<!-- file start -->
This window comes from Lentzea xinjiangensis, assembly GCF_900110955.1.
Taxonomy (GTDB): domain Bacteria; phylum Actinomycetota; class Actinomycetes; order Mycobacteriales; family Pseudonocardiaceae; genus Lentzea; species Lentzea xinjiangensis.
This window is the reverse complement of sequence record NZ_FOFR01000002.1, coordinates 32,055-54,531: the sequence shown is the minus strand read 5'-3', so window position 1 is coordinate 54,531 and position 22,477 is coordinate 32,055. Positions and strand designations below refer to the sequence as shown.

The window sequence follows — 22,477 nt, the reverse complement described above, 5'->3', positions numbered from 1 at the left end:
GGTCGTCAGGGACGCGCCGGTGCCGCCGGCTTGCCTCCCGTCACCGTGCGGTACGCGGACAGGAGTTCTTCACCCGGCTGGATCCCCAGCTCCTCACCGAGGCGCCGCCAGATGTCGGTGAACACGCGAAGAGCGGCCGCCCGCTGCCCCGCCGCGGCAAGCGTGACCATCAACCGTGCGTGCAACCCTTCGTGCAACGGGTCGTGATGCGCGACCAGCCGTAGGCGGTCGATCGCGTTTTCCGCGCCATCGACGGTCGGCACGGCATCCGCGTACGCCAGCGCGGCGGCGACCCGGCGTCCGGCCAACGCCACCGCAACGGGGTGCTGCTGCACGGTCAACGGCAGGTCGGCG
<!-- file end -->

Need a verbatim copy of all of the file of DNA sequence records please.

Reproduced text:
This window comes from Lentzea xinjiangensis, assembly GCF_900110955.1.
Taxonomy (GTDB): domain Bacteria; phylum Actinomycetota; class Actinomycetes; order Mycobacteriales; family Pseudonocardiaceae; genus Lentzea; species Lentzea xinjiangensis.
This window is the reverse complement of sequence record NZ_FOFR01000002.1, coordinates 32,055-54,531: the sequence shown is the minus strand read 5'-3', so window position 1 is coordinate 54,531 and position 22,477 is coordinate 32,055. Positions and strand designations below refer to the sequence as shown.

The window sequence follows — 22,477 nt, the reverse complement described above, 5'->3', positions numbered from 1 at the left end:
GGTCGTCAGGGACGCGCCGGTGCCGCCGGCTTGCCTCCCGTCACCGTGCGGTACGCGGACAGGAGTTCTTCACCCGGCTGGATCCCCAGCTCCTCACCGAGGCGCCGCCAGATGTCGGTGAACACGCGAAGAGCGGCCGCCCGCTGCCCCGCCGCGGCAAGCGTGACCATCAACCGTGCGTGCAACCCTTCGTGCAACGGGTCGTGATGCGCGACCAGCCGTAGGCGGTCGATCGCGTTTTCCGCGCCATCGACGGTCGGCACGGCATCCGCGTACGCCAGCGCGGCGGCGACCCGGCGTCCGGCCAACGCCACCGCAACGGGGTGCTGCTGCACGGTCAACGGCAGGTCGGCG